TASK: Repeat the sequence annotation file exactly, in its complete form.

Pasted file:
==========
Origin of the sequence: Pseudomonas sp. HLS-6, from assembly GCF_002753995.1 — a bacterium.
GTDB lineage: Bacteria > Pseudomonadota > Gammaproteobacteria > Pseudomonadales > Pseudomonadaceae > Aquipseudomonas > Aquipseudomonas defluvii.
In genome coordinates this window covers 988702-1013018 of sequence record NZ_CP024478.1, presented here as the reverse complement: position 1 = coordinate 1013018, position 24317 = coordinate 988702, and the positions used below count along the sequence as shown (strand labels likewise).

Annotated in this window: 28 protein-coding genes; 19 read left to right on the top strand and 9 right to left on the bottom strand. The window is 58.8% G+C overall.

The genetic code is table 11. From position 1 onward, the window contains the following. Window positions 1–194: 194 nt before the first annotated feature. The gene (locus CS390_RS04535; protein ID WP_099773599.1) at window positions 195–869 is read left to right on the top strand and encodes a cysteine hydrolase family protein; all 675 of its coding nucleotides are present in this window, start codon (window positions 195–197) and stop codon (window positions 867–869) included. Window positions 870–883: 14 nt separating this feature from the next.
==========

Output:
Origin of the sequence: Pseudomonas sp. HLS-6, from assembly GCF_002753995.1 — a bacterium.
GTDB lineage: Bacteria > Pseudomonadota > Gammaproteobacteria > Pseudomonadales > Pseudomonadaceae > Aquipseudomonas > Aquipseudomonas defluvii.
In genome coordinates this window covers 988702-1013018 of sequence record NZ_CP024478.1, presented here as the reverse complement: position 1 = coordinate 1013018, position 24317 = coordinate 988702, and the positions used below count along the sequence as shown (strand labels likewise).

Annotated in this window: 28 protein-coding genes; 19 read left to right on the top strand and 9 right to left on the bottom strand. The window is 58.8% G+C overall.

The genetic code is table 11. From position 1 onward, the window contains the following. Window positions 1–194: 194 nt before the first annotated feature. The gene (locus CS390_RS04535; protein ID WP_099773599.1) at window positions 195–869 is read left to right on the top strand and encodes a cysteine hydrolase family protein; all 675 of its coding nucleotides are present in this window, start codon (window positions 195–197) and stop codon (window positions 867–869) included. Window positions 870–883: 14 nt separating this feature from the next.